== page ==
notes); SSR 96-5p. 1996 WL 374183 (whether an individual is “disabled” is an issue left to the
Moreover, Zubal does not and cannot dispute that the symptoms she had during later
visits with Dr. Kuchynski after she was on her obtained medication were decidedly less severe
than her symptoms present during visits with Dr. Kuchynski prior to Zubal obtaining her
medication. See Tr. 318 (at Zubal’s first visit in May 2006, she had purple, diffusely swollen
fingers; was unable to fully extend her hands; swelling in her elbows; pain in her hips and knees
with limited range of motion; and Raynaud’s in her feet; after starting Viagra for two weeks,
Zubal “is starting to notice some improvement.”); Tr. 320 (in July 2006, “The patient reports that
since being on Viagra and methotrexate, she has noticed a marked decrease in the swelling and
in the severity of her Raynaud’s disease. She still has significant amount of pain in her knees,
hips and shoulders ... but clearly she is no longer having severe cyanosis and she is able to
tolerate being in air-conditioned places.”); Tr. 315 (June 2011, upon exam, normal joint exam in
all areas, including hands and fingers, except pain and limited range of motion in left hip;
“Medications are working to keep sx under control.”); Tr. 396 (July 2012, upon exam, all normal
joints, including fingers; “Medications are working to keep sx under control partially.”; “stable
on therapy”); Tr. 404 (November 2012, upon exam, normal joints, including fingers, but diffuse
hand swelling; Dr. Kuchynski wrote, “stable on therapy”); Tr. 430 (November 2013, upon exam,
sclerodactyly and “increased pain,” prescribed Ultram for pain and Lasix for swelling); Tr. 489
(March 2014, no joint pain or joint swelling; upon exam: fingernail clubbing, Raynaud’s and
sclerodactyly, normal skin, normal gait; treatment note history: “good tolerance of treatment and
fair symptom control” and “intermittent symptoms”; Dr. Kuchynski’s impression: “disease
appears stable. Raynaud’s more active with cold weather.”).
The ALJ’s consideration of Dr. Kuchynski’s opinion was not erroneous; Zubal’s
argument to the contrary is without merit.
b. The ALJ erred when he considered Dr. Appleby’s opinion
Zubal argues that the ALJ erred when he gave “little weight” to the opinion of Zubal’s
treating neurologist, Dr. Appleby. Doc. 15, p.14. Dr. Appleby opined that Zubal could perform
less than sedentary work because of her lift/carry and grip/pinch limitations observed upon
testing.13 Tr. 513, 515. The ALJ considered Dr. Appleby’s opinion:
An opinion from the claimant’s treating source, Kristen Appleby, M.D., based on a
functional capacity evaluation administered by Ernest Michaud, OTR, indicated that the
claimant was unemployable and could perform less than sedentary work. Dr. Appleby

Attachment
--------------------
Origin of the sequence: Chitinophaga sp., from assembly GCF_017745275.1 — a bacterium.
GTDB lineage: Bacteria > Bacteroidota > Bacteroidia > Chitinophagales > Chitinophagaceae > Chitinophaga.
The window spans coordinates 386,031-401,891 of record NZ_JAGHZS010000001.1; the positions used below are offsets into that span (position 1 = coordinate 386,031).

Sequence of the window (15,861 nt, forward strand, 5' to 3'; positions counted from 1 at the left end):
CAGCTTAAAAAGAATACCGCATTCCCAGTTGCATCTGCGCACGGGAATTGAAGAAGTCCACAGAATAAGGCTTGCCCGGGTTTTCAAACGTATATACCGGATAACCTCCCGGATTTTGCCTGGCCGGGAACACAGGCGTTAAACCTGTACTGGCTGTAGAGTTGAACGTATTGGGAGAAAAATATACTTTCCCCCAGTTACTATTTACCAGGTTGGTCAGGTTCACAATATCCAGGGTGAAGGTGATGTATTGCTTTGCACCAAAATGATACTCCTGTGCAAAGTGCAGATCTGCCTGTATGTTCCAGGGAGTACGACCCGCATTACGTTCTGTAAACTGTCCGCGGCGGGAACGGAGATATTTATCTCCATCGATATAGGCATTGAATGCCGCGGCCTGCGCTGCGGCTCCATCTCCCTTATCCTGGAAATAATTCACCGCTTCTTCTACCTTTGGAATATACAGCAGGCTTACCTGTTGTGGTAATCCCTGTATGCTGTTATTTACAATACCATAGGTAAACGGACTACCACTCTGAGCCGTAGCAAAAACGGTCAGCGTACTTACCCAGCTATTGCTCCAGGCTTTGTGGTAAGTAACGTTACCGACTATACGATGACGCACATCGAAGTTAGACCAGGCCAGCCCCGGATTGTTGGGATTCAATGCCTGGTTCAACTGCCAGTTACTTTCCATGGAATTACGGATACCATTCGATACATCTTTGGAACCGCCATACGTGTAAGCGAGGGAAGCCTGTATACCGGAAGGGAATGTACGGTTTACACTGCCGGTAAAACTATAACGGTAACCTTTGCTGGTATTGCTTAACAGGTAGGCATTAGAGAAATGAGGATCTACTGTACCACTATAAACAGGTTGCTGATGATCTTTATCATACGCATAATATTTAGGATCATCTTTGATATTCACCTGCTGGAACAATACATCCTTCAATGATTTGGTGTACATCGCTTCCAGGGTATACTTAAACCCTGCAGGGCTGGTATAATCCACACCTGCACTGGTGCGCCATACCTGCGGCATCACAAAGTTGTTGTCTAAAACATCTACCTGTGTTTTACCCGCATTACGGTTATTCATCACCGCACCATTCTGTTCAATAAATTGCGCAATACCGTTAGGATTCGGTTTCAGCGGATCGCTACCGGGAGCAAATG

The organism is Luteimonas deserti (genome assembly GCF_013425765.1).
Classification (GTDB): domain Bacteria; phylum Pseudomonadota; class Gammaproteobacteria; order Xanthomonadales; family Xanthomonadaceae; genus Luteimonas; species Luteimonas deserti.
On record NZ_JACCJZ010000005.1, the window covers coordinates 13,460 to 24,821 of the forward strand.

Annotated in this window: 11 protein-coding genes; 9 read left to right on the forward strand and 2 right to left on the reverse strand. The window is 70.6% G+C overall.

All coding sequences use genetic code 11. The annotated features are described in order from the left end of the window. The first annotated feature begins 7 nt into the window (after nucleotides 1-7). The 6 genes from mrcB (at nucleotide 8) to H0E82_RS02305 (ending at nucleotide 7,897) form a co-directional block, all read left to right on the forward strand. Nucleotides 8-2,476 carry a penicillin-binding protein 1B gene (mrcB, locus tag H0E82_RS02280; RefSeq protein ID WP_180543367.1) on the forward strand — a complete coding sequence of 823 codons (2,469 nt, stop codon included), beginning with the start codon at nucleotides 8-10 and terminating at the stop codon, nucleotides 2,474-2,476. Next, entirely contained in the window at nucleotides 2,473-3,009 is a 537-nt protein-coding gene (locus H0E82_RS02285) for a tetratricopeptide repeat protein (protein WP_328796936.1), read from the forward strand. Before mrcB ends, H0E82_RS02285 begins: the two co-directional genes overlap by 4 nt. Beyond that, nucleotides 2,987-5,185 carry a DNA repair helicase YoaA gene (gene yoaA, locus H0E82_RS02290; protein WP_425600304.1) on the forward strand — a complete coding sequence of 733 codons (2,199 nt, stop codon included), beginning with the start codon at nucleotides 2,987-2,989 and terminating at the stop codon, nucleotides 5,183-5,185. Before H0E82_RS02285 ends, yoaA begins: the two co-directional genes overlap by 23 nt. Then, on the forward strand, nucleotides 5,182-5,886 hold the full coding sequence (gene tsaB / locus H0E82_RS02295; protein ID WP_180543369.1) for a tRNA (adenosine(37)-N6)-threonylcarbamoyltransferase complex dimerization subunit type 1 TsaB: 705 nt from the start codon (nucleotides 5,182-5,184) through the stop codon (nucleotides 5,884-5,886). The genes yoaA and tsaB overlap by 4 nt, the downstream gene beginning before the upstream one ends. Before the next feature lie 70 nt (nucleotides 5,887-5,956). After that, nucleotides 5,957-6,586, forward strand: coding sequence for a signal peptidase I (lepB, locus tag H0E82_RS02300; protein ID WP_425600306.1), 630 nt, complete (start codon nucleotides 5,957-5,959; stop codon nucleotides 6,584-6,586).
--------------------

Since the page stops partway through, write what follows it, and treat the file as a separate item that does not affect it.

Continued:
has treated the claimant over a lengthy period and Mr. Michaud administered testing
within his professional certifications; however, the conclusions, although correlative of
the test results, were not consistent with the essentially normal findings on other,
contemporary physical examinations included in the record (17F/3), (14F/2). Little
weight was accorded this opinion.
Tr. 21. Zubal contends that the ALJ ignored observations made by Dr. Appleby and Michaud,
which were contrary to the ALJ’s conclusion. Doc. 15, p. 14. Defendant submits that the ALJ
provided good reasons for giving little weight to Dr. Appleby’s opinion and that, even if he did
not, his failure to do so is harmless error. Doc. 18, pp. 16-17.
Even though Michaud did the testing, Dr. Appleby ordered the evaluation (Tr. 512) and her opinion adopted
Michaud’s evaluation. The ALJ treated Michaud’s opinion as that of Dr. Appleby’s. Tr. 21. Defendant, in her
brief, argues that because Dr. Appleby did not conduct the testing herself, it is less compelling evidence. Doc. 18, p.
18. As noted, however, the ALJ did not find that Dr. Appleby’s opinion was less compelling because it relied on the
testing of another. Thus, Defendant’s argument is post-hoc rationalizing, which is not permitted by the Court on
review. See S.E.C. v. Chenery, 332 U.S. 194, 196 (1947) (a reviewing court must judge the propriety of agency
action “solely by the grounds invoked by the agency”).
The Court finds that the ALJ did not provide good reasons for giving little weight to Dr.
Appleby’s opinion. First, Defendant’s assertion that Dr. Appleby’s opinion that Zubal was
“unemployable” was inconsistent with another opinion she provided on the same day that Zubal
was “employable” (Doc. 18, p. 17) is not persuasive. The other opinion referred to by Defendant
was a mental functional capacity evaluation form; that Dr. Appleby did not find that Zubal’s
mental impairments rendered her unemployable is completely irrelevant to whether Dr. Appleby
found Zubal’s physical impairments to render her unemployable.
Second, the ALJ’s sole reason for discounting Dr. Appleby’s opinion (which he stated
was “correlative of the test results”) was that it was “not consistent with the essentially normal
findings on other, contemporary physical examinations included in the record (17F/3), (14F/2).”
The records that the ALJ cites, however, do not explain nor appear to support his conclusion.
“17F/3” is a treatment note from Zubal’s visit to Dr. Appleby on September 23, 2013. Tr. 506.
This cited page of Dr. Appleby’s treatment note is not particularly instructive; it merely notes
that Zubal had 5/5 motor strength “but limited by pain,” relatively normal reflexes, intact
sensation, and an antalgic gait that was stable with a cane. Tr. 506. On other pages of the
treatment note from the September 23, 2013, visit with Dr. Appleby, Zubal reported that she was
“falling less often since obtained walker, cane, adapted bathroom” and had pain “from head to
toe.” Tr. 505. “14F/2” is a treatment note from Zubal’s November 13, 2013, visit to Dr.
Kuchynski. Tr. 430. That day, Zubal reported “a lot of pain and swelling” and upon exam she
had normal joints except that she had sclerodactyly. Tr. 430. Without further explanation by the